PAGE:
A bold, unapologetic, argument for moving the arts from its Euro-Centric base and towards more involvement (and relevance) to the changing demographic communities across the country by being more involved in responding to community needs. . . .[It] makes for a very good starting point for the debates that will undoubtedly ensue.
Barry Hessenius (GIA Reader, Vol 23, No 3 (Fall 2012))
Building Communities, Not Audiences: The Future of the Arts in the U.S., written and edited by Doug Borwick, holds that established arts organizations, for practical and moral reasons, need to be more deeply connected to their communities. It serves as an essential primer for any member of the arts community–artist, administrator, board member, patron, or friend–who is interested in the future of the arts. It also provides new ways of looking at the arts as a powerful force for building better communities and improving the lives of all.
It is from community that the arts developed
and it is in serving communities that the arts will thrive . . .
Communities do not exist to serve the arts;
the arts exist to serve communities.
Building Communities, Not Audiences identifies the factors that serve to isolate established arts organizations from their communities, points out the trends that loom as imminent threats to the long-term viability of the artistic status quo, and presents principles and mechanisms whereby arts organizations can significantly extend their reach into the community, supporting enhanced sustainability. Included are case studies and examples of successful community engagement work being conducted by arts organizations from around the U.S. Twenty-three contributors, representing chamber music, dance, museums, opera, orchestras, and theatre as well as an array of arts administration perspectives provide breadth of coverage.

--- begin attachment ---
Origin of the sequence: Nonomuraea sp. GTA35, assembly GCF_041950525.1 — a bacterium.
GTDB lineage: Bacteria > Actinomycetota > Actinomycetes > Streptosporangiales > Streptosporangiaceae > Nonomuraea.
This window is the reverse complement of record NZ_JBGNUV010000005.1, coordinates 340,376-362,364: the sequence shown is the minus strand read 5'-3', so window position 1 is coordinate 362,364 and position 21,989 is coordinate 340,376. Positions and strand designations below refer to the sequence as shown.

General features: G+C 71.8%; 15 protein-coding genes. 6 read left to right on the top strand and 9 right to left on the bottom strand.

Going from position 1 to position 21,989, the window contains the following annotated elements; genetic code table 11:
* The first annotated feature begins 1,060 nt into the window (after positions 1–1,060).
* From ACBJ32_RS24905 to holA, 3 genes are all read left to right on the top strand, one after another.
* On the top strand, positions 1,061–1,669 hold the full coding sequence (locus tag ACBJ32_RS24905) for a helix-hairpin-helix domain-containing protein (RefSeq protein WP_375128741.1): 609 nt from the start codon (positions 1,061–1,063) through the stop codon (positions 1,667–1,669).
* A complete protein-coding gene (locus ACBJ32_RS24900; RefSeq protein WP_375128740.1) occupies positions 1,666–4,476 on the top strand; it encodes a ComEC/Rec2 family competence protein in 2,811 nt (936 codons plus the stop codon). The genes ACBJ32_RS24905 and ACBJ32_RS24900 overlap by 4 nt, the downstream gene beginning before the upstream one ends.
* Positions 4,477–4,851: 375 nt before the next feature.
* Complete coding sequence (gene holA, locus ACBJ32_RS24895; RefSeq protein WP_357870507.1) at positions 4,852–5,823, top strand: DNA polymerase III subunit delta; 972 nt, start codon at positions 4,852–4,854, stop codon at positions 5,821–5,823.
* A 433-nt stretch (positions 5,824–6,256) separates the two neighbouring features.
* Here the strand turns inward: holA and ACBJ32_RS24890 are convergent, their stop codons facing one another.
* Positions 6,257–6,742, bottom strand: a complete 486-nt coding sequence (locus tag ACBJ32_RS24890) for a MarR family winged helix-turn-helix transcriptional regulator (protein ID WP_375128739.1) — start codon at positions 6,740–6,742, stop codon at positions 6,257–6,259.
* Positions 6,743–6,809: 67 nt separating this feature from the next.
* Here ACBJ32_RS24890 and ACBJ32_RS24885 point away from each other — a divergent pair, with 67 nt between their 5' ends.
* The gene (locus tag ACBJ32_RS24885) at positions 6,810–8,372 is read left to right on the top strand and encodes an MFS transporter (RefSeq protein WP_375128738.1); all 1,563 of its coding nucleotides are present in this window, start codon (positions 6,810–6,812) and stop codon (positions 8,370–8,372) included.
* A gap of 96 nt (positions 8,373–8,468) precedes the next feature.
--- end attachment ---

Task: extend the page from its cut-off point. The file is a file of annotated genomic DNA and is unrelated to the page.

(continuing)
The economic, social, and political environments out of which the infrastructure for Western ‘high arts’ grew have changed. Today’s major arts institutions, products of that legacy, no longer benefit from relatively inexpensive labor, a nominally homogeneous culture, or a polity openly managed by an elite class. Expenses are rising precipitously and competition for major donors is increasing; as a result, the survival of established arts organizations hinges on their ability to engage effectively with a far broader segment of the population than has been true to date.
From the Foreword by Rocco Landesman, Chairman, National Endowment for the Arts:
“I think the days of the arts in ivory towers are behind us; the very best arts organizations are . . . connecting communities with artists . . . . Not only can the arts build communities, I think we must.”
From the Foreword by Robert L. Lynch, President and CEO, Americans for the Arts:
“Doug Borwick calls for substantive rather than superficial efforts, authentic and systemic changes. . . . The challenge is not whether to build communities or audiences but how to build communities and audiences together.”
Barbara Schaffer Bacon: Co-Director, Animating Democracy
Publication Date: May 10 2012